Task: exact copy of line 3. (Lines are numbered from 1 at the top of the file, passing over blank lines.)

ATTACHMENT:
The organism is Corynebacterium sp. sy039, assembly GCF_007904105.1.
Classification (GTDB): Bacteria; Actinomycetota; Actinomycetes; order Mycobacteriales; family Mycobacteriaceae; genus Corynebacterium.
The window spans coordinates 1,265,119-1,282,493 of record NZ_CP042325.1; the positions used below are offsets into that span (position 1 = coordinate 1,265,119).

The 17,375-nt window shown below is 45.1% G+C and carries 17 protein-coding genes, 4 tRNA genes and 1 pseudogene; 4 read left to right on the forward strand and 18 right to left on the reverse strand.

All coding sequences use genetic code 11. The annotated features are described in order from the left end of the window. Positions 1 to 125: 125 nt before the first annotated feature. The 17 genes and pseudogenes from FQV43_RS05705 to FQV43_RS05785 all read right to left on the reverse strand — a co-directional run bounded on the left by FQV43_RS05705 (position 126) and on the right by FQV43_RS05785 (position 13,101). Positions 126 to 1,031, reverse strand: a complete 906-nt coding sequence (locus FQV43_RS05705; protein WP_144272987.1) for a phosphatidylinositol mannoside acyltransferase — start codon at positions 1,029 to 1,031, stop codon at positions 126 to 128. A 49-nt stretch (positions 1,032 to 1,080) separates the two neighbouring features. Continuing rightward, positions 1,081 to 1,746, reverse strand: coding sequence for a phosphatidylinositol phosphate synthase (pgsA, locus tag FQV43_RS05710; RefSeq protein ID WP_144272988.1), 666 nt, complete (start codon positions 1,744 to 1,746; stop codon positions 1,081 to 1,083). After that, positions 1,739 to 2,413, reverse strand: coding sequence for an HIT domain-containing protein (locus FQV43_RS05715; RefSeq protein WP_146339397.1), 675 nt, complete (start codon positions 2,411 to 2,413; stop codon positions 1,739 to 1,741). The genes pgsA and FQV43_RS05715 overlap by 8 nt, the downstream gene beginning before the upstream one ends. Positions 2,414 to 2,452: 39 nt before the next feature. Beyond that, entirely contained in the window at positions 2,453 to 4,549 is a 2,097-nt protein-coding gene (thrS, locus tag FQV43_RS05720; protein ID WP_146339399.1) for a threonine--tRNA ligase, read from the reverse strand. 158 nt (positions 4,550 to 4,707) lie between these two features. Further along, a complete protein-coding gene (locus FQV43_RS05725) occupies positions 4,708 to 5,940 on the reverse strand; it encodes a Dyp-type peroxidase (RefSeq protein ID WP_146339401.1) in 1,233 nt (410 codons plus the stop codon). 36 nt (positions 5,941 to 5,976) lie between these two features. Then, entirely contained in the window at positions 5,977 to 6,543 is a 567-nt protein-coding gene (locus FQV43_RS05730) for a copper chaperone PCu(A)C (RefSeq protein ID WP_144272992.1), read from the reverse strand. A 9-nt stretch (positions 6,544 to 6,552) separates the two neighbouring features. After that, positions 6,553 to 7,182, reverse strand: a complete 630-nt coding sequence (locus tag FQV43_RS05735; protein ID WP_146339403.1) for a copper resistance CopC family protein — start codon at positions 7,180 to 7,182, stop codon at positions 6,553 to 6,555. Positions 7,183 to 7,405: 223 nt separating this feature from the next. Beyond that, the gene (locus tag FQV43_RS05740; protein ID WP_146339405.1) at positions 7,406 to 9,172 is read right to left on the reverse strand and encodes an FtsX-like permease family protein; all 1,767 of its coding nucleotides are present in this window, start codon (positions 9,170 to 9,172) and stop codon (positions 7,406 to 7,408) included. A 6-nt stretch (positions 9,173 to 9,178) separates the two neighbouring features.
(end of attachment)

The window spans coordinates 1,265,119-1,282,493 of record NZ_CP042325.1; the positions used below are offsets into that span (position 1 = coordinate 1,265,119).